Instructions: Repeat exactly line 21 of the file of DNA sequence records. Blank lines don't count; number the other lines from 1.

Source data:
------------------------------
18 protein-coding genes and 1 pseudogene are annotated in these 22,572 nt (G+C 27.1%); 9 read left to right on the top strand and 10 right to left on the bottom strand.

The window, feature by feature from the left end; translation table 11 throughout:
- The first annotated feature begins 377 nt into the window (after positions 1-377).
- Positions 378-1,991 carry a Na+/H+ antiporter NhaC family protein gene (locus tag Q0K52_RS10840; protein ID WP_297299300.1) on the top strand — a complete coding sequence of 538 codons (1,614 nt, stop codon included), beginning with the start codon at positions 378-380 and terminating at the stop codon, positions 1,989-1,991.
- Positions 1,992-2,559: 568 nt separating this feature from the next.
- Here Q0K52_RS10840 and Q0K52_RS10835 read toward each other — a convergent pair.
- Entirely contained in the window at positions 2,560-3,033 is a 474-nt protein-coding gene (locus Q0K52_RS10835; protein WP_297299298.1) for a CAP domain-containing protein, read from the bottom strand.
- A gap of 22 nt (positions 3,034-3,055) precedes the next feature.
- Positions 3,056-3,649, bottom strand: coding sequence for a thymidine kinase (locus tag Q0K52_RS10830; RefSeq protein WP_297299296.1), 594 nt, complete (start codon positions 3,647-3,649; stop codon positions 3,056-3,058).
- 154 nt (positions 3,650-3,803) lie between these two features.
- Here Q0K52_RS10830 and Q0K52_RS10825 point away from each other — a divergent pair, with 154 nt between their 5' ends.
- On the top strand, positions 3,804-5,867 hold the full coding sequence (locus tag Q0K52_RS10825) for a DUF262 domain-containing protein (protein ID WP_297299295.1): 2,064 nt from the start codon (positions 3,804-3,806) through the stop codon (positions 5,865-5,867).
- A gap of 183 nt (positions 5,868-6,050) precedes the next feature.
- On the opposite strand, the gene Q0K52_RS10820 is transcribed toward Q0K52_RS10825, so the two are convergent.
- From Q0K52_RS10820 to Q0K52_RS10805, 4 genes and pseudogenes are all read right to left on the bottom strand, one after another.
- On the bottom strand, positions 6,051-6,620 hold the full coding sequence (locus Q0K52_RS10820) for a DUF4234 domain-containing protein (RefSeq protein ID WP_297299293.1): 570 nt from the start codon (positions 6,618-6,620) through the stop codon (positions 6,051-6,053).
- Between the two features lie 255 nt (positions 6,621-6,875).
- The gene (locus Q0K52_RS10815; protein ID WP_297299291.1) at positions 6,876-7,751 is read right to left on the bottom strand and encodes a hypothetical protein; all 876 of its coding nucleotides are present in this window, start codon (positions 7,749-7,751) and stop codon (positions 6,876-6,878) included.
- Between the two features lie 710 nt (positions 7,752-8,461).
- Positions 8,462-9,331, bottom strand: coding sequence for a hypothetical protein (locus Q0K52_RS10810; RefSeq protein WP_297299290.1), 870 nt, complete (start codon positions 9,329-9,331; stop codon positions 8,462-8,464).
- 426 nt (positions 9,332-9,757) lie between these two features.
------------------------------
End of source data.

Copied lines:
- 426 nt (positions 9,332-9,757) lie between these two features.